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Leadership and management skills, management practices and firm performance and growth in Scottish SMEs
The report was produced as part of a number of research projects that aim to build understanding of the impact improved leadership skills have on company performance. There is an increasingly widespread view that deficiencies in management and leadership skills are a key constraint on business performance in the UK, especially for SMEs. The existing evidence is generally consistent in suggesting that there is a problem with management and leadership skills amongst UK SMEs, the evidence base is partial and piecemeal and is generally based on qualitative or small scale studies. There are often difficulties in accurately measuring and quantifying management and leadership skills and practices. Accordingly, it is not clear that there is definitive evidence on the nature and extent of any problem in the UK. Similarly, there is only limited evidence to show what types of intervention are effective in addressing these issues and what impacts interventions can have on firm performance and growth. Scottish Enterprise and the Department for Business, Innovation and Skills jointly commissioned this comprehensive study to provide a definitive understanding of the impact of leadership and management skills on business performance.
The research was conducted in three stages. An indepth literature review documented the nature and extent of deficiencies in management and leadership skills amongst UK SMEs and the impacts on firm performance of these skill deficiencies. This was followed, in Scotland, by a survey of over 540 Scottish SMEs where owners/managers self assessed their skills, and stated whether specific management practices were in place. For many companies where there was a top management team, more than one individual was surveyed. Further analysis was then undertaken using the survey results and other external sources of data to assess the impact of management and leadership skills in key business performance measures, e.g. productivity, profitability and sales and employment growth.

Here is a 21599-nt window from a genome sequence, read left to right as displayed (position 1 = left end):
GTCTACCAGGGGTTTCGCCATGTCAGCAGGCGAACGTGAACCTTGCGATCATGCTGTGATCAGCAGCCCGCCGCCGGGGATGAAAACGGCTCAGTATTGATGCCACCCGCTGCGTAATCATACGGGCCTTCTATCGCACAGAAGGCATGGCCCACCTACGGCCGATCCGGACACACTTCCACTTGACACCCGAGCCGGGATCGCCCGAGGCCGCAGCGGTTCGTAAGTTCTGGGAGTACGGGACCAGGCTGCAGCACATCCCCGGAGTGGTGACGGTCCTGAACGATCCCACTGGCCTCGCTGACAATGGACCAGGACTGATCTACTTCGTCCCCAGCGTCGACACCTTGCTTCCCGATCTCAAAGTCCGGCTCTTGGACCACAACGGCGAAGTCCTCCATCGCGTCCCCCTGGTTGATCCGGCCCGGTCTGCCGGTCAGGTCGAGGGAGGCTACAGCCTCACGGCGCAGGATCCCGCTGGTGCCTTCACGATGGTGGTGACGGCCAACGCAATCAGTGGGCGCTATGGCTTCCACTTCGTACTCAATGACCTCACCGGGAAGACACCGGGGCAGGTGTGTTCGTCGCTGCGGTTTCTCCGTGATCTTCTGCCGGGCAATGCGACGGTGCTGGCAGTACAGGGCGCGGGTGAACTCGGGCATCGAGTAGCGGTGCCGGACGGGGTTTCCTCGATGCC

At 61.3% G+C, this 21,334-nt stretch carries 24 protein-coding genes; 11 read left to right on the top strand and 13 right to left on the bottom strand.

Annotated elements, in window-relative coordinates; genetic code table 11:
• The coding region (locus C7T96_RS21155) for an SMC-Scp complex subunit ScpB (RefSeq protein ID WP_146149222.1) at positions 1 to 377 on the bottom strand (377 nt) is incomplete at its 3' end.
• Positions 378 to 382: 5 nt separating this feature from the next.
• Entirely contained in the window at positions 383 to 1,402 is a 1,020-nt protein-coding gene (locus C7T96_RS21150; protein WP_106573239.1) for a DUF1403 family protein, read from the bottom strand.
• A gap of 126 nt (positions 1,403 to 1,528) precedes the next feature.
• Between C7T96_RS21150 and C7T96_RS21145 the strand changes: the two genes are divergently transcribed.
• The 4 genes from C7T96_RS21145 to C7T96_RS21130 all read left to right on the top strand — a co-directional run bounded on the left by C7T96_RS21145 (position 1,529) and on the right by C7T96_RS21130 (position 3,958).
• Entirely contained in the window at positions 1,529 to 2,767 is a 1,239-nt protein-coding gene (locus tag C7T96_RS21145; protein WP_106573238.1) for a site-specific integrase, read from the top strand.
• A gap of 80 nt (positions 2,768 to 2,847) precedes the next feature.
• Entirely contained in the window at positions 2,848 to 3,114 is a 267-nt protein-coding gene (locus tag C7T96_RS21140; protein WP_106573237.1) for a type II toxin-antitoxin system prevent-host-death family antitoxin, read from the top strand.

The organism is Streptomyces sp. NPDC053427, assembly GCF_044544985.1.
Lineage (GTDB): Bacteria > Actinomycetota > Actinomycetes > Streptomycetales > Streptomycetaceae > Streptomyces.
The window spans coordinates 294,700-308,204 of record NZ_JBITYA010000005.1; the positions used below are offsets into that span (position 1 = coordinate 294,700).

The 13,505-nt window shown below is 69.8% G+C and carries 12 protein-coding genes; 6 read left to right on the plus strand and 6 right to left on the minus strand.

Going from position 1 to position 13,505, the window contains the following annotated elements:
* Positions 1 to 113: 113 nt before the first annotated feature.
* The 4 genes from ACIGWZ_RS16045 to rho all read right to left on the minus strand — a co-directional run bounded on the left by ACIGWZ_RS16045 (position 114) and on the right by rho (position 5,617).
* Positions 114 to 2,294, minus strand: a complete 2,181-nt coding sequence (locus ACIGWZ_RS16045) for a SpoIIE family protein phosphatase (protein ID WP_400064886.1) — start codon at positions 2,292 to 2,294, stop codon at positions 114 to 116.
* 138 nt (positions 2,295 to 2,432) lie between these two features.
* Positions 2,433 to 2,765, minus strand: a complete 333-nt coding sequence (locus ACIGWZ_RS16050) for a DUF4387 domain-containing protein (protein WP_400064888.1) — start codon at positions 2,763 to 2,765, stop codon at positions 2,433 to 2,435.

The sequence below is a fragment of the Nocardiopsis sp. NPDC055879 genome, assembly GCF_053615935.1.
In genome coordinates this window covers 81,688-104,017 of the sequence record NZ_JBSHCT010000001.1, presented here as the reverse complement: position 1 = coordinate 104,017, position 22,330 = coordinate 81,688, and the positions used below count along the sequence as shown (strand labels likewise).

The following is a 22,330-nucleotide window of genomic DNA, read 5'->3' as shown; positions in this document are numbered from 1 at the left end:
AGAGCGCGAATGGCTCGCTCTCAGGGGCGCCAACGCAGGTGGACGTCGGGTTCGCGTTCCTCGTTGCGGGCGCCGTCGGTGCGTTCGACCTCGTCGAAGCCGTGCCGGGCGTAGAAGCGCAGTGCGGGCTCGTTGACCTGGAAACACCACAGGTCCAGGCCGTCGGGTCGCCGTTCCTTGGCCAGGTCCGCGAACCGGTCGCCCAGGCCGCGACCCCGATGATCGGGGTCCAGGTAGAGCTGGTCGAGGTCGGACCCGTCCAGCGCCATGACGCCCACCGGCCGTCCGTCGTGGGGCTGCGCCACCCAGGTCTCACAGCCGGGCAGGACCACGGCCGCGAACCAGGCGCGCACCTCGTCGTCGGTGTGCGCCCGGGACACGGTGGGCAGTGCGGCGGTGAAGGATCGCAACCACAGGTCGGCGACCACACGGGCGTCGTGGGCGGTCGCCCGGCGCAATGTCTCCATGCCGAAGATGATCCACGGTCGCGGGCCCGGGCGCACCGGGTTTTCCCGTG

The research clearly demonstrates that well-developed entrepreneurial and leadership skills are positively related to SME performance through their influence on good management practice. So, it is the combination of entrepreneurial and leadership skills and good management practices that drive company performance. However, entrepreneurial and leadership skills and the adoption of management best practices are relatively under-developed in many SMEs, suggesting that this is constraining the performance and growth of a large number of Scottish SMEs (although the picture is similar to that in England). Of the leadership and management skills, those related to entrepreneurship and leadership are most important in improving company performance, with technical and organisational skills having a weaker relationship. Of the set of management practices, the most influential are strategy formalisation, strategy responsiveness and HRM.
Increasing the performance of these skill sets and practices will improve the growth and productivity of SMEs.
Powerpoint presentation (1 MB, ppt)
|Consultant||Enterprise Research Centre/Warwick Business School|
|Theme/Sector||Enterprise, Leadership/management development|